In contemporary Italy, the "horns" are placed behind someone's head, or explicitly pointed at a person (in Italian, fare le corna, meaning "to make the horns"). The conveyed meaning is that this person, usually a man, is a cornuto, a cuckold, bearing the cuckold's horns. The gesture is used with the same meaning in many countries: in Spanish-speaking countries (known as los cuernos, "los cachos" in Ecuador and Colombia), Portugal and Brazil (corno, cornos or chifre), Albania (briret), Slovakia and Czech Republic (known as paroháč), Greece (κέρατα), and Malta (kurnut).

      In Cuba, Mexico, Italy and in Portugal, to place the corna on someone's head when taking a picture is a common childish joke (similar to using the V sign as "bunny ears" among Americans, or "donkey ears" in other countries), and young Italian tourists in foreign countries might be noticed looking nervously over their shoulders in group pictures. Italian prime-minister Silvio Berlusconi was seen displaying the corna on occasions, the most famous being a meeting where he put them over the Spanish ex-foreign minister Josep Piqué; this behavior caused some controversy in Italy.[1]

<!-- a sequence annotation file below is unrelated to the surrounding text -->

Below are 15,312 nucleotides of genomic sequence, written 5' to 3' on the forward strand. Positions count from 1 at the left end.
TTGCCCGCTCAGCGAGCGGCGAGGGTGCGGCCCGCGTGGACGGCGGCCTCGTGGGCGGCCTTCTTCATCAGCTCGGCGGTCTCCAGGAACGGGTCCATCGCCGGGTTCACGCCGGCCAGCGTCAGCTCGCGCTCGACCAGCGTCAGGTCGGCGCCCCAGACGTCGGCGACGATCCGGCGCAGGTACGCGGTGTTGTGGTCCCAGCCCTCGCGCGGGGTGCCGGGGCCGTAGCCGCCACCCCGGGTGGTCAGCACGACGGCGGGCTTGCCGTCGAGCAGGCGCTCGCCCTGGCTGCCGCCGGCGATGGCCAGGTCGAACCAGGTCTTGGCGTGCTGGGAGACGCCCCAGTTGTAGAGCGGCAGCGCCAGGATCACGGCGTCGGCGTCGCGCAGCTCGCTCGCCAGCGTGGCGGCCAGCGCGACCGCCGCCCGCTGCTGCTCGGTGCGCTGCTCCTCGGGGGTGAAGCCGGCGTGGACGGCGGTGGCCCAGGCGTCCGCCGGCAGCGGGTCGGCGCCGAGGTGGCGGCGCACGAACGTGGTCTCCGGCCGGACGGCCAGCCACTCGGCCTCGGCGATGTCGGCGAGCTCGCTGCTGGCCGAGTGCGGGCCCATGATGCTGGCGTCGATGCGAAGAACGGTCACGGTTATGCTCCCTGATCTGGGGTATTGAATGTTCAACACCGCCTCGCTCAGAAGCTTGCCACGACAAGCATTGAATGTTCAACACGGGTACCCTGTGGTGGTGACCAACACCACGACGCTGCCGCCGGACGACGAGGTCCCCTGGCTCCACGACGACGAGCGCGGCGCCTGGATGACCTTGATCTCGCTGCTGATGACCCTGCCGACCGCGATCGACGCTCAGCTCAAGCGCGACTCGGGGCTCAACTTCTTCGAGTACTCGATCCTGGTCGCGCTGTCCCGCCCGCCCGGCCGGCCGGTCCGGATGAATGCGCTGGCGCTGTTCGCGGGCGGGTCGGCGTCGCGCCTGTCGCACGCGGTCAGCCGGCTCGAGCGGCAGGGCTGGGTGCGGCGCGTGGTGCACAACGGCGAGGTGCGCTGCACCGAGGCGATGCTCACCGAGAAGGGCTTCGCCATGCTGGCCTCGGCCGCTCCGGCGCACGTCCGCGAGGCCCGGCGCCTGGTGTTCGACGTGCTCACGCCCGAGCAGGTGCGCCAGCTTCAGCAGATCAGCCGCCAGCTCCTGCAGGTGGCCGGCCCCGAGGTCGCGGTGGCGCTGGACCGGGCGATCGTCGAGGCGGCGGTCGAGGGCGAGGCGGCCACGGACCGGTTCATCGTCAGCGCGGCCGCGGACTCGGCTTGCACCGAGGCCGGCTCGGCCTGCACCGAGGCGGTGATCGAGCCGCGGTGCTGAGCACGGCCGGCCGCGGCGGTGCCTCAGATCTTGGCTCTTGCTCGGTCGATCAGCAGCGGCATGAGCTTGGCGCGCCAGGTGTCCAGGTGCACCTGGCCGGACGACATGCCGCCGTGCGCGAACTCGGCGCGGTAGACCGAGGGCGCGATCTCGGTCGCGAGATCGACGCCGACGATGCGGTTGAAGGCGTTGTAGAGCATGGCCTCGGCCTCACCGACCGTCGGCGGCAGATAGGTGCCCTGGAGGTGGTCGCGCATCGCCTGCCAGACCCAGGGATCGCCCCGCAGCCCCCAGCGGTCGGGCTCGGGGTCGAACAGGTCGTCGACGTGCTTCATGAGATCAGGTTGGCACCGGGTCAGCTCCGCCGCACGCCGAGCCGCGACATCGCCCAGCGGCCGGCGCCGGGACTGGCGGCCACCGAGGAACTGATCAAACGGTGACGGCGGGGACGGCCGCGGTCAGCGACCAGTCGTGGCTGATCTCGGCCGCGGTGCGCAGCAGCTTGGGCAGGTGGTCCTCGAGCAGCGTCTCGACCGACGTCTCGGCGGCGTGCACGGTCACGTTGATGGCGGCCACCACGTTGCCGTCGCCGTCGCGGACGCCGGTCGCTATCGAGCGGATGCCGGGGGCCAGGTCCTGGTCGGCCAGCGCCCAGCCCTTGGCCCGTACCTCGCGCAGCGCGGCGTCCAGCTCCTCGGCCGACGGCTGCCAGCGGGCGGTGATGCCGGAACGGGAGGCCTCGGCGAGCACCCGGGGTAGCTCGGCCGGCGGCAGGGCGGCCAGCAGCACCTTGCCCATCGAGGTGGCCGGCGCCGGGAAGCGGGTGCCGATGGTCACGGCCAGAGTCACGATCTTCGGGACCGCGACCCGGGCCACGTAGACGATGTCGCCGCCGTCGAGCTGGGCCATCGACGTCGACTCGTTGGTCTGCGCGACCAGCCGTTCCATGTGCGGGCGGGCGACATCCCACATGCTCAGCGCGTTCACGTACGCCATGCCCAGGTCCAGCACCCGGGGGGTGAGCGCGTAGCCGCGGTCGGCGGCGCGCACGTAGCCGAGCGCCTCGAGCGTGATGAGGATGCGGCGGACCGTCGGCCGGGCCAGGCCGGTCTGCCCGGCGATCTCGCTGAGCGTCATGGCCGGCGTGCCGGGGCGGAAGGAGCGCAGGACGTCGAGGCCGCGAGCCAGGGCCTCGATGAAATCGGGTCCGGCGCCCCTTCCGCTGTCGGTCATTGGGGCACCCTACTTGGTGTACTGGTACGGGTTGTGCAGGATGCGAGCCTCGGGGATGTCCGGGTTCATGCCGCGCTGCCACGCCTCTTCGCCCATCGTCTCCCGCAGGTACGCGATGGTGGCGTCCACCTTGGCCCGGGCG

This use of the shape of horns has been said to derive from the legend of the Minotaur, who was born from queen Pasiphaë's infidelity with a white bull, betraying her husband King Minos of Crete; the most prominent proof of the betrayal, the horned offspring, was taken as its symbol[citation needed].